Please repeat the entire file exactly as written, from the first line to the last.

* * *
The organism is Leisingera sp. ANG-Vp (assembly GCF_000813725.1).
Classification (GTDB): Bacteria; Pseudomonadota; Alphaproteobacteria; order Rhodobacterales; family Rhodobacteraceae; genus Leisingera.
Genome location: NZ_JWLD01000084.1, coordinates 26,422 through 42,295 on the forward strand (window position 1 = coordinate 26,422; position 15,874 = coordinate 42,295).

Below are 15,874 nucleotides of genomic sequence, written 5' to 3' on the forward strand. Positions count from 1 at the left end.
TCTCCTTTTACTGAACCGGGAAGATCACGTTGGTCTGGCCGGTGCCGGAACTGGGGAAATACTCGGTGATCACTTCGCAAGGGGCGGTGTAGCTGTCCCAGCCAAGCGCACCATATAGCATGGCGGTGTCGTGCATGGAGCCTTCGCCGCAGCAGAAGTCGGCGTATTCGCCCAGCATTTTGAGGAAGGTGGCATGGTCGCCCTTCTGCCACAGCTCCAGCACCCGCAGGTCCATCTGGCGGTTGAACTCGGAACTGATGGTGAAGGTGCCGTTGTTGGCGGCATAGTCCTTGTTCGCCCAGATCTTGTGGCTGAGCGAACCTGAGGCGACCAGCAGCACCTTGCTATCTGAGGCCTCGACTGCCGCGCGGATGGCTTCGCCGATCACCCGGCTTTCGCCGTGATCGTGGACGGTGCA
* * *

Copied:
The organism is Leisingera sp. ANG-Vp (assembly GCF_000813725.1).
Classification (GTDB): Bacteria; Pseudomonadota; Alphaproteobacteria; order Rhodobacterales; family Rhodobacteraceae; genus Leisingera.
Genome location: NZ_JWLD01000084.1, coordinates 26,422 through 42,295 on the forward strand (window position 1 = coordinate 26,422; position 15,874 = coordinate 42,295).

Below are 15,874 nucleotides of genomic sequence, written 5' to 3' on the forward strand. Positions count from 1 at the left end.
TCTCCTTTTACTGAACCGGGAAGATCACGTTGGTCTGGCCGGTGCCGGAACTGGGGAAATACTCGGTGATCACTTCGCAAGGGGCGGTGTAGCTGTCCCAGCCAAGCGCACCATATAGCATGGCGGTGTCGTGCATGGAGCCTTCGCCGCAGCAGAAGTCGGCGTATTCGCCCAGCATTTTGAGGAAGGTGGCATGGTCGCCCTTCTGCCACAGCTCCAGCACCCGCAGGTCCATCTGGCGGTTGAACTCGGAACTGATGGTGAAGGTGCCGTTGTTGGCGGCATAGTCCTTGTTCGCCCAGATCTTGTGGCTGAGCGAACCTGAGGCGACCAGCAGCACCTTGCTATCTGAGGCCTCGACTGCCGCGCGGATGGCTTCGCCGATCACCCGGCTTTCGCCGTGATCGTGGACGGTGCA